“I… I’m not really hiding a secret,” Chartreuse protested. “There’s only this, like, event that I foresaw over a month ago, and I’ve recently had the feeling that it may be, you know, close at hand. If it happens. I could be wrong about the whole thing.”
“Oh, get ON with this already,” Carrie groaned. “Luci, if you’re going to tell them, do it before Frank’s mom comes back down.”
Luci rolled her eyes. “Okay, bottom line. Chartreuse, Tim… the three of us here have access to a time machine.” She let the comment sit there for a moment before adding, “And we’re planning on using it to travel forwards three days in order to see what happens to Julie at school.”
“What?” Tim said, bewildered.
“Cool,” said Chartreuse, without missing a beat. She leaned forwards. “How did you, like, get ahold of something like that?”
Carrie, Frank and Luci all answered the question at once.
“Government agents,” Carrie said.
“Came from the future,” Frank said.
“Through alien technology,” Luci said.
The three of them turned to look at each other. “We’re not sure of its origins,” Frank finally admitted.
“You have got to be kidding us,” Tim murmured.
“We wouldn’t kid about this sort of thing,” Luci assured him.
Frank stepped forwards. “In fact, there was one key argument in favour of revealing the time machine to you now. With the three of us traveling to the future, if something unexpected happens, and we can’t get back… well, it seemed wise to have someone in our own time who knew what was going on.”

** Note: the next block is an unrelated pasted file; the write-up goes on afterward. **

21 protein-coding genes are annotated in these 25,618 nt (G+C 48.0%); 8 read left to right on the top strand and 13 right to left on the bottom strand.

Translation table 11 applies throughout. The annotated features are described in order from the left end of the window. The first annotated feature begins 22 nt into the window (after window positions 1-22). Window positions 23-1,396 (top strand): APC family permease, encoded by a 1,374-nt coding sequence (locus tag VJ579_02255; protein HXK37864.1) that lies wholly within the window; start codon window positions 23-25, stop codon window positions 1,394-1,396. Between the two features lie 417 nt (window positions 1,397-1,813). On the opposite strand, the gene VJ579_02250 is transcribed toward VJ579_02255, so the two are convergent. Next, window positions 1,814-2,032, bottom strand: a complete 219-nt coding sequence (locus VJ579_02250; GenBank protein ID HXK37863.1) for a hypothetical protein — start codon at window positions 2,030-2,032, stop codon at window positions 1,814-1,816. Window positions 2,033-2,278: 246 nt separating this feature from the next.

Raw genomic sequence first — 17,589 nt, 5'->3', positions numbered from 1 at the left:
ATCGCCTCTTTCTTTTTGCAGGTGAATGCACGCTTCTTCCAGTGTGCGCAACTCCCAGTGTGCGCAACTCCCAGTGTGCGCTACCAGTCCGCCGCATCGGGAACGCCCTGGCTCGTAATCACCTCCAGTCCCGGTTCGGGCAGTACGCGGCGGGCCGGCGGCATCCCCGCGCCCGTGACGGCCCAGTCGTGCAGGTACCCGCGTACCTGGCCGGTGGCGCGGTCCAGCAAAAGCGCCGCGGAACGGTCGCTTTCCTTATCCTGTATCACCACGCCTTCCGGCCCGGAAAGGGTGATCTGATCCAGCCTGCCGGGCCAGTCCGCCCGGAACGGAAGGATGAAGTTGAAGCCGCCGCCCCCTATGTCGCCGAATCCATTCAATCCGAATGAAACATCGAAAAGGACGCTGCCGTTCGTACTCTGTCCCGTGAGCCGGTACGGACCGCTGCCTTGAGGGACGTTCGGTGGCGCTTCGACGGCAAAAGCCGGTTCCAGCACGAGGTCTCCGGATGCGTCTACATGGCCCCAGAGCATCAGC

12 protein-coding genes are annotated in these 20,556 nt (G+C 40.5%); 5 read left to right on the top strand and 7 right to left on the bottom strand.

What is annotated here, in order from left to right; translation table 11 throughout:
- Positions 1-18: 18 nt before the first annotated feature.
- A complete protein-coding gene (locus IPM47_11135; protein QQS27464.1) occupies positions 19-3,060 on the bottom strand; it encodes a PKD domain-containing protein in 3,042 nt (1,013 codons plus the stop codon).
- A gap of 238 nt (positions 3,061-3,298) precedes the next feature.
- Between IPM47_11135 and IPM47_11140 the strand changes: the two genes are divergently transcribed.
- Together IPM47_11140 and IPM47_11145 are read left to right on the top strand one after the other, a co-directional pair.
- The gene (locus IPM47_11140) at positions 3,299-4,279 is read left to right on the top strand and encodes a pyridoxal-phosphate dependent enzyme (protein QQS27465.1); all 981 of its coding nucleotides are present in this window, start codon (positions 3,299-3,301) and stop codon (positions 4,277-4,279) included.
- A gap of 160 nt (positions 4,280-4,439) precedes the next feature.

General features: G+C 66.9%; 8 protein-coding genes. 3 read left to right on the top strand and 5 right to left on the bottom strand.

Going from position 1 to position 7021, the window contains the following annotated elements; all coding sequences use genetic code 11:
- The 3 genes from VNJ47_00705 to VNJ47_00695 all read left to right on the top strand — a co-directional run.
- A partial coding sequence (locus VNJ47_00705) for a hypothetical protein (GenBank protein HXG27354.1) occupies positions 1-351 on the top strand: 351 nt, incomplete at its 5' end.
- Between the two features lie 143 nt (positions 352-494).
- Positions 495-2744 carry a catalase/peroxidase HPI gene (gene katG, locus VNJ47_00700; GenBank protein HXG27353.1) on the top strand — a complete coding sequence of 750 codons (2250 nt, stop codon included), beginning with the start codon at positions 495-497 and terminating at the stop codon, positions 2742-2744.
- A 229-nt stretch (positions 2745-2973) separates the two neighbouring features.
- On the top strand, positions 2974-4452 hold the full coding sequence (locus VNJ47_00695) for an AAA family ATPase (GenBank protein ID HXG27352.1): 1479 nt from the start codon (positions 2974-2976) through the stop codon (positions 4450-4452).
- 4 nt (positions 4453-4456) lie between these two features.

“Can we actually see this time machine thing then?” Chartreuse asked eagerly.
Frank nodded. “It’s downstairs. Come on, we might as well explain to you what we’ve figured out so far.”
“Not that you’ll understand most of it,” Carrie added under her breath. Still, she was loud enough that Tim heard her remark. And, based on his understanding of things to this point, he was inclined to agree.
Chartreuse peered closely at the black box on Frank’s lab table, even as he began to explain something about coins. “You know,” she piped up when he paused. “I kinda thought a time machine would be, like, bigger. Aren’t you supposed to be able to ride in them?”
“Wait, let me see if I understand,” Tim said uneasily. “You drop a coin in that thing, pull the lever, and end up in the same year as when the coin was minted?”
Frank nodded. “Exactly. We can rig the month and day internally, even set the time now thanks to some new integrated circuits of Luci’s. There IS random variance, but so far we’ve only been more than a day off target once or twice.”
“Except when we ARE off by more, it can be for a month,” Carrie grumbled.
“Then what’s the pocket watch for?” Chartreuse wondered, pointing at it through the open top of the device.
“Oh, that’s my idea,” Carrie said, smiling as she leaned against the table next to Chartreuse. “It belongs to my family, and it’s going to display the actual time of arrival.”